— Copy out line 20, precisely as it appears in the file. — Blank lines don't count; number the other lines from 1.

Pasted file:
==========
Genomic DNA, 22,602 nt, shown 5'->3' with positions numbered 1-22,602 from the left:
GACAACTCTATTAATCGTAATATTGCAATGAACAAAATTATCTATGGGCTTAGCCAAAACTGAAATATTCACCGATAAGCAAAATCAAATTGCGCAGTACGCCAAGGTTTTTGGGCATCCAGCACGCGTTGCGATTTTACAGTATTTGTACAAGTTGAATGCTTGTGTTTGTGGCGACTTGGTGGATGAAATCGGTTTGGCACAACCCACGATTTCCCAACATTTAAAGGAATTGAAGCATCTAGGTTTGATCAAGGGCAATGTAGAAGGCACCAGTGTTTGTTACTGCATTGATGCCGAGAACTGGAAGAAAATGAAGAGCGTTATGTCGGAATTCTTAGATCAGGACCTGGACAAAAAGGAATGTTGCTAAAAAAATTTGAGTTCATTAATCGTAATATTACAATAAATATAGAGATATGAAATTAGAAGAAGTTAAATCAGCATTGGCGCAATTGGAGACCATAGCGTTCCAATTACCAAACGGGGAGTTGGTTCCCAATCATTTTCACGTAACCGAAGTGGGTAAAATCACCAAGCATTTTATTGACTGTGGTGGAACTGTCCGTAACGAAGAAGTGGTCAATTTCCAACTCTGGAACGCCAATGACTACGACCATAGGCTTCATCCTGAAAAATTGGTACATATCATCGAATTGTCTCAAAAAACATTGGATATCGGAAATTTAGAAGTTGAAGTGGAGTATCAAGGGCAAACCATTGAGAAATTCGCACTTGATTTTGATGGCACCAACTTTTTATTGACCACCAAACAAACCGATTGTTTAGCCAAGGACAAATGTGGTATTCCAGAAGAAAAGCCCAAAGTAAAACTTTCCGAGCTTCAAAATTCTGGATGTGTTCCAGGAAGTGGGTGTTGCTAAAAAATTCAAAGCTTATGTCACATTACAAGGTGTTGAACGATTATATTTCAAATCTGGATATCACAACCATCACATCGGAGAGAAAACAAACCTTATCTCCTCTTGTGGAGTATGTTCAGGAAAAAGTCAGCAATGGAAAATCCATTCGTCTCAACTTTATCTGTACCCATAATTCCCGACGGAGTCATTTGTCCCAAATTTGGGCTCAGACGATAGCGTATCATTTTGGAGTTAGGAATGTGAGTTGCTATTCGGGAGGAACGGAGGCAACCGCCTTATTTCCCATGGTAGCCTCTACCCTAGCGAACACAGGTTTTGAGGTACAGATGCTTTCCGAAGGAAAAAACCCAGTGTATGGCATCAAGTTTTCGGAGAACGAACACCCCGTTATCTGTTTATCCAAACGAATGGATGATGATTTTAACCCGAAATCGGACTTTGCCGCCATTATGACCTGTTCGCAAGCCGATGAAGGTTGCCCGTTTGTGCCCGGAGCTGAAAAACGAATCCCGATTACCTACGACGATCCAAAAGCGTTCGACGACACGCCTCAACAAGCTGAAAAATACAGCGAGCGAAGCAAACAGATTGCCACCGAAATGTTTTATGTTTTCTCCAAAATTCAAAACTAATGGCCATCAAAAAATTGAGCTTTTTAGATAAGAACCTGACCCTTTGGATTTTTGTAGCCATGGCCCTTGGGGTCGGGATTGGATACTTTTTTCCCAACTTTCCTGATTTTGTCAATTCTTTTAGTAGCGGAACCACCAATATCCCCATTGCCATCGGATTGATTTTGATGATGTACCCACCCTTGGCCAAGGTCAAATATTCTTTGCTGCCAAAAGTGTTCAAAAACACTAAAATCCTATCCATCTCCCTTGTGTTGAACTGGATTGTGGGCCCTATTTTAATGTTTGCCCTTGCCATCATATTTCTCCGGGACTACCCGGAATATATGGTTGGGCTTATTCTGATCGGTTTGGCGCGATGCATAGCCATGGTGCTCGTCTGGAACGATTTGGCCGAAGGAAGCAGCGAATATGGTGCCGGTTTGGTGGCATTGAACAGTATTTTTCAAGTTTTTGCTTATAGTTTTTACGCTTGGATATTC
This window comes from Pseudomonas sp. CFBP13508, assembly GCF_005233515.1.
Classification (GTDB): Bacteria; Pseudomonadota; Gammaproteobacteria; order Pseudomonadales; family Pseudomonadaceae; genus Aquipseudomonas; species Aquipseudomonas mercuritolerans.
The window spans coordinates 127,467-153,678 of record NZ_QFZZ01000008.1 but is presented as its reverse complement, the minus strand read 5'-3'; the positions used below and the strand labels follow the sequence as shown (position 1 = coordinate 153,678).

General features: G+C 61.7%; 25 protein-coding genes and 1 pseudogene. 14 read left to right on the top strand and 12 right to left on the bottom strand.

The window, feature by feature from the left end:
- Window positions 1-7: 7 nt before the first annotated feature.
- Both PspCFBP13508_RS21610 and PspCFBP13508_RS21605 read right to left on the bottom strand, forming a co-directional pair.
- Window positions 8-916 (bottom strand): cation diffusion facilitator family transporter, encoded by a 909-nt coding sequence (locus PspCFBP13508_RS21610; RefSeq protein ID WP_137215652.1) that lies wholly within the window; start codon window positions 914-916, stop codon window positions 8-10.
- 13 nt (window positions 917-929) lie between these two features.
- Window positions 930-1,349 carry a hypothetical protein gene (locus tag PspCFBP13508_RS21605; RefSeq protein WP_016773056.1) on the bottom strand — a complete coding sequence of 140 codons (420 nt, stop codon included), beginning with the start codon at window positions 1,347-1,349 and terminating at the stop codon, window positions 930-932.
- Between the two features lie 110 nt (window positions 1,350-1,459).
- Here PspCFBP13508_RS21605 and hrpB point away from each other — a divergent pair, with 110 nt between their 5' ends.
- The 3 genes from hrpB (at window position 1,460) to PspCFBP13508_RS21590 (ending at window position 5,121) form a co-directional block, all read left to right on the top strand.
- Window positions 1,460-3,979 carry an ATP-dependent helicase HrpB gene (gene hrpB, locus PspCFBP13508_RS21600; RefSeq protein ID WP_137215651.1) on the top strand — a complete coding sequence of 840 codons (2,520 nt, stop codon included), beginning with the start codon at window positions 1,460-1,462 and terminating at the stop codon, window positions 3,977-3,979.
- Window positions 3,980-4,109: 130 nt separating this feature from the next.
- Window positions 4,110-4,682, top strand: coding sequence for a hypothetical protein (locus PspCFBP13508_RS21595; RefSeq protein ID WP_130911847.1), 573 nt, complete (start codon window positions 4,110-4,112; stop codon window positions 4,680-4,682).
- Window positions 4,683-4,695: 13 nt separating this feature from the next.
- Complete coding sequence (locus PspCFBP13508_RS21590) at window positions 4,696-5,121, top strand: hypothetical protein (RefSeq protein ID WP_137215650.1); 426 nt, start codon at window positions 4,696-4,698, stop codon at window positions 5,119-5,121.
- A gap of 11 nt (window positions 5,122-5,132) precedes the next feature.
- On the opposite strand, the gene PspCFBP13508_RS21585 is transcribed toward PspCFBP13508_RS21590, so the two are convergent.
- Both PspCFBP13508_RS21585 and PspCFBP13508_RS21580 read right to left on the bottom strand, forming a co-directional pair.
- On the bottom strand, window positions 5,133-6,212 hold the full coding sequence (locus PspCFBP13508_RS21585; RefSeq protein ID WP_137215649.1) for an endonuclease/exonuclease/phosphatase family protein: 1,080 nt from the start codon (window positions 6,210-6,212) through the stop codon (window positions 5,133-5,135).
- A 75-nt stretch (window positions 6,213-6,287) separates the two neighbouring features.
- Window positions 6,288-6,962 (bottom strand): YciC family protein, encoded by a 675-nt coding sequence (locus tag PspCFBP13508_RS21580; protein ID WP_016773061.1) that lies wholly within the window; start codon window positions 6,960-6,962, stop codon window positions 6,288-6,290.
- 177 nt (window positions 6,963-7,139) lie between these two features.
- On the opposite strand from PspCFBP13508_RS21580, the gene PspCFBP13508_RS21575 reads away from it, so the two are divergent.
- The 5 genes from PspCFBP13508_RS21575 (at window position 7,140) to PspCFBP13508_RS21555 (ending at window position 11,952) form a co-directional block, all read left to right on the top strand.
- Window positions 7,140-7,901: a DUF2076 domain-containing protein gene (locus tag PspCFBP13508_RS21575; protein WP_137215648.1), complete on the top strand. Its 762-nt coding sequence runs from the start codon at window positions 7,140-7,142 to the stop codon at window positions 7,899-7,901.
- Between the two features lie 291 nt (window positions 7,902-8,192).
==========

- Complete coding sequence (locus PspCFBP13508_RS21590) at window positions 4,696-5,121, top strand: hypothetical protein (RefSeq protein ID WP_137215650.1); 426 nt, start codon at window positions 4,696-4,698, stop codon at window positions 5,119-5,121.